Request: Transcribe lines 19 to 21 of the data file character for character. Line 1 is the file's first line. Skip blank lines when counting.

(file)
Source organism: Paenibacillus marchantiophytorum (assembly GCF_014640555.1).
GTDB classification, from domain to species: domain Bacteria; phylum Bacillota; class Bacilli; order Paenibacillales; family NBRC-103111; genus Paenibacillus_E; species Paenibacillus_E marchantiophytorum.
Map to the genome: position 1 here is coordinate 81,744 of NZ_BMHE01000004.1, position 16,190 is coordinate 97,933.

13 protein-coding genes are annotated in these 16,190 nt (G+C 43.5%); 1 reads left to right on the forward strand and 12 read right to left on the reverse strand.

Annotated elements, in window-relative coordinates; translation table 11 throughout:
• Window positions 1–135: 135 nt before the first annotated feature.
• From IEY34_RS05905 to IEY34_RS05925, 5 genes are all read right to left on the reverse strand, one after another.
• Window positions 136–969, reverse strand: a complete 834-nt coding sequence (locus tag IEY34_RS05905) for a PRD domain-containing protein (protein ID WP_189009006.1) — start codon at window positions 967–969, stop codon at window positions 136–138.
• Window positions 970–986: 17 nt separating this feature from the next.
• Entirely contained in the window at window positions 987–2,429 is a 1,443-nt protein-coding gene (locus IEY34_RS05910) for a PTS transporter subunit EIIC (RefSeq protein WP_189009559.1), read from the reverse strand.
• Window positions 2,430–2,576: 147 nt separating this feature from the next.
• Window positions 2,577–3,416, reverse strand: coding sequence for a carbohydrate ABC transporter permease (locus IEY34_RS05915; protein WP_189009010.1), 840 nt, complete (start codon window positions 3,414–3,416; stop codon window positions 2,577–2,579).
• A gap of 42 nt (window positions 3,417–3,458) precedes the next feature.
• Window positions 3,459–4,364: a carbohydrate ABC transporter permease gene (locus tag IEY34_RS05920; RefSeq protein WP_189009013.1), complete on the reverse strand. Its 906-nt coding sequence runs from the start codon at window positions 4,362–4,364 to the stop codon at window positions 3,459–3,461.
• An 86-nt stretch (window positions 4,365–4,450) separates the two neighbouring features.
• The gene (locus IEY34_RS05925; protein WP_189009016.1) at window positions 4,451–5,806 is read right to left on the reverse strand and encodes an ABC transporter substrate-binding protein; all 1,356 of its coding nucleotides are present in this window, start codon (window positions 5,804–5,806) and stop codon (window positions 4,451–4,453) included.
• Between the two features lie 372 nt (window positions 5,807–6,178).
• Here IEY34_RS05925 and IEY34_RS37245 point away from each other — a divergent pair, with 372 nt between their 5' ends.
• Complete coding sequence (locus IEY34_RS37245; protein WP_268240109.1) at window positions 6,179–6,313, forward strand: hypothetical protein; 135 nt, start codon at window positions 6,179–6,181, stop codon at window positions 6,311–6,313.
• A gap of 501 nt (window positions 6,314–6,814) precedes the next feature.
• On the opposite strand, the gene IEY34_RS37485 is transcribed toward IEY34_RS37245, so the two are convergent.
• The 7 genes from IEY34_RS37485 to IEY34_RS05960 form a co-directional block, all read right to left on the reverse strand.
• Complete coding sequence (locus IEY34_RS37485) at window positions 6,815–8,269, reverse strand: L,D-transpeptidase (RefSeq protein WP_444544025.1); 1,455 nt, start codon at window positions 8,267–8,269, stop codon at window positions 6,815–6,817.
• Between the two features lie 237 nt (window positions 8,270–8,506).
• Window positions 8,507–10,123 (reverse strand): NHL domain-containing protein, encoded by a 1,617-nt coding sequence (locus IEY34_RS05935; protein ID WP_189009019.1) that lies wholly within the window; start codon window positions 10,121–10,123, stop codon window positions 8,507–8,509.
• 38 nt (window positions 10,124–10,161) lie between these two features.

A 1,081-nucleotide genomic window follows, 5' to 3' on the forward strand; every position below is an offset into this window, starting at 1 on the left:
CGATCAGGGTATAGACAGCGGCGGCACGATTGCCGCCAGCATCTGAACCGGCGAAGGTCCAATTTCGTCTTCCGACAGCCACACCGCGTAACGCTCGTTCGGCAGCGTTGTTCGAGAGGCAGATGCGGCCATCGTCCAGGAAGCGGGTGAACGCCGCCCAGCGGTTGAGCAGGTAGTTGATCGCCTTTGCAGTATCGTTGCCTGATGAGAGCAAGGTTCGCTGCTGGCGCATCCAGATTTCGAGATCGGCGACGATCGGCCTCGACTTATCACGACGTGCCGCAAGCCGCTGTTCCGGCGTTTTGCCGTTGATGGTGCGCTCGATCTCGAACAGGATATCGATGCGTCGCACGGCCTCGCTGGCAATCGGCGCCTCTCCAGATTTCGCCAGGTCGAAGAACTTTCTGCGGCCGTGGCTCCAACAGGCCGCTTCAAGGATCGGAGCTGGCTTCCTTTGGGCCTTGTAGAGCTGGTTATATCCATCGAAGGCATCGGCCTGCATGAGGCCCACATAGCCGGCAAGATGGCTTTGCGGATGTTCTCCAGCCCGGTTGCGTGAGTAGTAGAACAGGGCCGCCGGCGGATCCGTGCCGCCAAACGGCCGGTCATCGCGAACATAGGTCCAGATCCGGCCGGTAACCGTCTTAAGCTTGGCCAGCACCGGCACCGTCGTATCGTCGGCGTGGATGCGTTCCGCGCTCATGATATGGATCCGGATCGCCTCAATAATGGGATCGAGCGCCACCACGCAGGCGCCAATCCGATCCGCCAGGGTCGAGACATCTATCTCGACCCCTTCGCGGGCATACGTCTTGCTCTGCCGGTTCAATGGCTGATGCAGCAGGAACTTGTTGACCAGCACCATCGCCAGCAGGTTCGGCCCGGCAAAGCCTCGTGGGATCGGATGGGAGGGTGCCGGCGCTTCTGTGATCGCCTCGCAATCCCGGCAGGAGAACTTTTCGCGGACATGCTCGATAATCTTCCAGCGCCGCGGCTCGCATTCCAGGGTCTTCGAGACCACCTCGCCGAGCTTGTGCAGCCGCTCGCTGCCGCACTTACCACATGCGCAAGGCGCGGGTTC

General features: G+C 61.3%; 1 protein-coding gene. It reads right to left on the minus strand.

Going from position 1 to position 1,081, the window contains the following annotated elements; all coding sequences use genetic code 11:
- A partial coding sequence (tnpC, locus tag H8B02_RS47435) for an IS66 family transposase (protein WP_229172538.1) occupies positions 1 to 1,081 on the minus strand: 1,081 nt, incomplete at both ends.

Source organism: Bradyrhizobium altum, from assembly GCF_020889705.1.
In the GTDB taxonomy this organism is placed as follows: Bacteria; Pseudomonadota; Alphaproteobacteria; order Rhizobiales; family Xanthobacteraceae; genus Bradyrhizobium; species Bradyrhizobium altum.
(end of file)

• Complete coding sequence (locus IEY34_RS37245; protein WP_268240109.1) at window positions 6,179–6,313, forward strand: hypothetical protein; 135 nt, start codon at window positions 6,179–6,181, stop codon at window positions 6,311–6,313.
• A gap of 501 nt (window positions 6,314–6,814) precedes the next feature.
• On the opposite strand, the gene IEY34_RS37485 is transcribed toward IEY34_RS37245, so the two are convergent.